Silver Ladder is somewhat of a departure for Mulvey. Following “a turbulent stretch in his personal life” Mulvey sought solace in his writing. By the time he had enough for an album he contacted an acquaintance, none other than chuck Prophet whom Mulvey had met once before and Prophet agreed to produce the album. The result is a tougher sound than one has come to expect from Mulvey with Prophet and fellow Mission Express member James DePrato playing guitar, David Kemper (from Dylan’s tour band) on drums, Tom Fruend, upright bass and Aiden Hawken on keyboards (including Celeste, Chamberlin and Mellotron). Sara Watkins of Silver Nickel added some harmony vocals and played violin. While it’s not a rock album the well drilled crew deliver some punchy moments from the start with Lies You Forgot You Told stepping sprightly over a taut rhythm section as the guitars and keyboards decorate the melody. You Don’t have To Tell Me is propelled by driving acoustic guitar with a slight rockabilly jaunt reminiscent of Nick Lowe when he had a spring in his step, Prophet weighs in on backing vocals and there are some tasty guitar breaks. Sympathies continues in a similar vein with accordion added to the mix along with a memorable hook and melody that places the song close to the brash vitality of Prophet on Temple Beautiful. While these opening songs are brisk and confident lyrically there’s a thread of loss and betrayal running through them and the next number, the country stained lament Remember The Milkman (a duet with Watkins) is a break up song through and through and one wonders if Mulvey’s turbulence was due to the end of a relationship. What Else Was It reinforces the sense of loss. A denser, multi layered song which owes something to Mulvey’s Irish connections as his voice approaches a brogue, it’s dark and brooding and in the end reproachful. Trempealeau follows with its simple acoustic guitar and keyboard backing allowing Mulvey to appear wounded and vulnerable however he turns in his best performance here on what is a beautiful song. Sara Watkins returns to duet on the restrained ballad Where Did You Go with the pair singing wonderfully together as they apologise for their lost love. Tasteful guitar breaks with an understated hint of Bakersfield twang adorn the song which would not appear out of place on the recent my Darling Clementine’s The Reconciliation? album.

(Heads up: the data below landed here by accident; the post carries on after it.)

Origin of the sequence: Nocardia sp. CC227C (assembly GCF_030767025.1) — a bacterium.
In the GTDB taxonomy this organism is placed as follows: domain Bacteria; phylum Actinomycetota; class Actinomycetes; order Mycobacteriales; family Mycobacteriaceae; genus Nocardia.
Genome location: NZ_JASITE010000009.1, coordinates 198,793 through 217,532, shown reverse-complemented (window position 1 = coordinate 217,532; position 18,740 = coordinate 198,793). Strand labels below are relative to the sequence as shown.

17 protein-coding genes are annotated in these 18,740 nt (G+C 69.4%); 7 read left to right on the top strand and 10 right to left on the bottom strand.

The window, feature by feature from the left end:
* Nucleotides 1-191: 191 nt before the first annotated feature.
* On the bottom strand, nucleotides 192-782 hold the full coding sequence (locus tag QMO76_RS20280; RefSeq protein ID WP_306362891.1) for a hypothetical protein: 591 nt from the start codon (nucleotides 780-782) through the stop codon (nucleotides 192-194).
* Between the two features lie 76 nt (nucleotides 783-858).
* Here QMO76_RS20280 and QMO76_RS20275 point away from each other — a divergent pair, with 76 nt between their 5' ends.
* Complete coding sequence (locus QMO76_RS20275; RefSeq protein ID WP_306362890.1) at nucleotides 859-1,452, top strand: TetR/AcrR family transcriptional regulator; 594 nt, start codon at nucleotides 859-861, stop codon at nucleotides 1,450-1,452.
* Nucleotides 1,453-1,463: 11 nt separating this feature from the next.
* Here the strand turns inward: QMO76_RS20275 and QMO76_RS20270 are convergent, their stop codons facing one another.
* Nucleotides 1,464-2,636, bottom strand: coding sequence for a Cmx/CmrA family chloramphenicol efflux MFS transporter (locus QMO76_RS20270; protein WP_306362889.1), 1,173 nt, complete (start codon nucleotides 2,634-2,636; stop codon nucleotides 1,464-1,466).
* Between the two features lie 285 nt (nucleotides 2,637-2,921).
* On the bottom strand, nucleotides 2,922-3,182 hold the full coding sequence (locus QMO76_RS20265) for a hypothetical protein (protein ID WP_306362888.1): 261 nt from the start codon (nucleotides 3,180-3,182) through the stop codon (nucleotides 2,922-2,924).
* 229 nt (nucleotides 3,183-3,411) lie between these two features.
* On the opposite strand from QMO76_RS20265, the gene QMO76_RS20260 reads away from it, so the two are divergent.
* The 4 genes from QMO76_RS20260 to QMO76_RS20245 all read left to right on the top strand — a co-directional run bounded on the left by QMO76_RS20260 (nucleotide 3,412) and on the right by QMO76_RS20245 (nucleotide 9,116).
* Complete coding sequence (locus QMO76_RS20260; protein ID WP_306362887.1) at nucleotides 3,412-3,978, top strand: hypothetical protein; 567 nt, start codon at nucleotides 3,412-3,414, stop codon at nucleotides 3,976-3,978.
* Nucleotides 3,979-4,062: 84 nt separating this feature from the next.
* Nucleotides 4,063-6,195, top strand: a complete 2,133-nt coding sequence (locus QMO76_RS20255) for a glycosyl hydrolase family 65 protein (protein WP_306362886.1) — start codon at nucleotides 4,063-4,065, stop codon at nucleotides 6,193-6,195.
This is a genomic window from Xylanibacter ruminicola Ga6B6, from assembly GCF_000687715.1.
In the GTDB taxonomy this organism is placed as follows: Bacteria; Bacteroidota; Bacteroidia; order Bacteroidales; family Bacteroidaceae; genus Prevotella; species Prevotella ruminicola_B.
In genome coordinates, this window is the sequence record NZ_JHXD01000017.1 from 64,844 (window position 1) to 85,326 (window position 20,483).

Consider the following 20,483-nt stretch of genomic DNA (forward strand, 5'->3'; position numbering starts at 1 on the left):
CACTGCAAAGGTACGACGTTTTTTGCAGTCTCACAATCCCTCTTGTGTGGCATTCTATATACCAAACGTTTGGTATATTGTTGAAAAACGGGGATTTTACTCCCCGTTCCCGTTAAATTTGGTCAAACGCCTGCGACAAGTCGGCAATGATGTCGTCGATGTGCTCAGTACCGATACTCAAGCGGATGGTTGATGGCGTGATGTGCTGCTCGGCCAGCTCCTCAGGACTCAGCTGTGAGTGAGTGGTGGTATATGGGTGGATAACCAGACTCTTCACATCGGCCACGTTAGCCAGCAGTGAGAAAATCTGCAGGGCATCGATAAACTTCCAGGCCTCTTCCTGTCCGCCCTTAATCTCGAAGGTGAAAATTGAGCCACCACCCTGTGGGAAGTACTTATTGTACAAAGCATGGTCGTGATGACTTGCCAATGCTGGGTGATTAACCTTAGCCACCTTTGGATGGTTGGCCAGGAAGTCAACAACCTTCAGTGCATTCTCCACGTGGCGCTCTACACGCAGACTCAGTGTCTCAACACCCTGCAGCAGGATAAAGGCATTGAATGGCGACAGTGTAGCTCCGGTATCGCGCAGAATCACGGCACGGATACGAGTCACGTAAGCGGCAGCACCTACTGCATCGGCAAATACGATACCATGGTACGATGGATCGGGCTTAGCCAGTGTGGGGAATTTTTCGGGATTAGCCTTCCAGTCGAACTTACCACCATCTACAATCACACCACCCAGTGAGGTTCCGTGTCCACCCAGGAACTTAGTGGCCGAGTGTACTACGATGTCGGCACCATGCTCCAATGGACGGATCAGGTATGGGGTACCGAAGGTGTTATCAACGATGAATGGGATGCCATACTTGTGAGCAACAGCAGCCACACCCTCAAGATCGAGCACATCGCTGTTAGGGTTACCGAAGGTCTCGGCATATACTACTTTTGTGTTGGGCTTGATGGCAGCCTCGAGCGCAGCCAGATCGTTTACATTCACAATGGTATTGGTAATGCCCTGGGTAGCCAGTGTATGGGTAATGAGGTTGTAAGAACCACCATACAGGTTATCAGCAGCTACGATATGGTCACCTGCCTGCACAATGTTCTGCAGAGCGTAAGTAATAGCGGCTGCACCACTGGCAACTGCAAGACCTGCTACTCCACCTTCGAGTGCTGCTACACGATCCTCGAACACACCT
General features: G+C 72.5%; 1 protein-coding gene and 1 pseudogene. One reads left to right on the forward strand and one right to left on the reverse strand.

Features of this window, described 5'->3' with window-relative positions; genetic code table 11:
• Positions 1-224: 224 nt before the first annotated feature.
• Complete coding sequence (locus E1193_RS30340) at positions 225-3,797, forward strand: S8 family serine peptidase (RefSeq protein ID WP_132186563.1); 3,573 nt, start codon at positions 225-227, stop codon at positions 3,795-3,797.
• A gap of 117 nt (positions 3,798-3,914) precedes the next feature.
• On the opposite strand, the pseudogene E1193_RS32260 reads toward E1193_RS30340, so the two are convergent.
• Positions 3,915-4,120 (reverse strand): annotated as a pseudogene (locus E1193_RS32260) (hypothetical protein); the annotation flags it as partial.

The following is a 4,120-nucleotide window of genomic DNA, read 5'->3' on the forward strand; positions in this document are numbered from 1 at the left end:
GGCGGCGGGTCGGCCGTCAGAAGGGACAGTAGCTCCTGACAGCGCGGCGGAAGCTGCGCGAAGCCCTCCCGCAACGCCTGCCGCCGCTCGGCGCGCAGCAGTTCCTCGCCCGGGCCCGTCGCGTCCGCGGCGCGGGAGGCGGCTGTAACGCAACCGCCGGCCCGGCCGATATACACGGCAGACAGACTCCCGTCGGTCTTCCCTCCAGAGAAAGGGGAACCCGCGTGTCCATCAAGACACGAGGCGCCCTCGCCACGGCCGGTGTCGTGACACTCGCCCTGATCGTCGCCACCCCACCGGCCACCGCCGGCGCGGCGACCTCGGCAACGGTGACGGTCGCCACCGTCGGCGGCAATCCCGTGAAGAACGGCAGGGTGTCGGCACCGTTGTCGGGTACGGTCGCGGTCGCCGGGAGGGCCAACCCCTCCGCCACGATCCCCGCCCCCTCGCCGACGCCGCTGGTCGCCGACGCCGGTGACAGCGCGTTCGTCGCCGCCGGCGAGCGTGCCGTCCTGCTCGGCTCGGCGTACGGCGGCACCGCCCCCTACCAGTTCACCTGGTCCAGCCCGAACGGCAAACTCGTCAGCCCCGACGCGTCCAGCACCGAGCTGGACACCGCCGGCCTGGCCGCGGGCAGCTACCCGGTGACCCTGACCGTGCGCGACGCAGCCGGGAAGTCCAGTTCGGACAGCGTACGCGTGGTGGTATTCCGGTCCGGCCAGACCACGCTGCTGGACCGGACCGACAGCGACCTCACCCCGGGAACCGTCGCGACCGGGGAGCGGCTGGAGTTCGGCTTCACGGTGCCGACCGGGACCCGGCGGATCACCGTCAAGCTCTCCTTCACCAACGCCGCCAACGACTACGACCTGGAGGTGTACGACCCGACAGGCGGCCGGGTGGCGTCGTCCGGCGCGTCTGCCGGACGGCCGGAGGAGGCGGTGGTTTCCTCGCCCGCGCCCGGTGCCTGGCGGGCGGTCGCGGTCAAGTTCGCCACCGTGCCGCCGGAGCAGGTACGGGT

Up till now the album is a winner but over the course of the final five songs it seems to lose its footing somewhat with a mixture of styles vying for attention. Josephine harks back to Mulvey’s previous quirky delivery and style although Back In The Wind rewinds to the beginning of the album and the Nick Lowe/Elvis Costello model of brisk power pop. Copenhagen Airport is an oddity. Acoustic guitar scrubbings and soaring electrics over a throbbing bass line dominate until, close to the end Mulvey ponders the beauty of the women in the titular airport complaining that none of them are on his flight. Someone needs to ask him about this one. If You Shoot At A King You Must Kill Him is a surrealistic delve into Mulvey’s dreamworld with his vocals rushed as he delivers a song poem with atmospheric sound effects. It’s like a psychodrama and perhaps cathartic for the singer as he strives to finally cast off his emotional shackles. It’s telling that he’s borrowed the title from Ralph Waldo Emerson in the sense that the album will close the door on the episode and allow him to move on without retribution. Speculation of course but otherwise the song remains unexplained.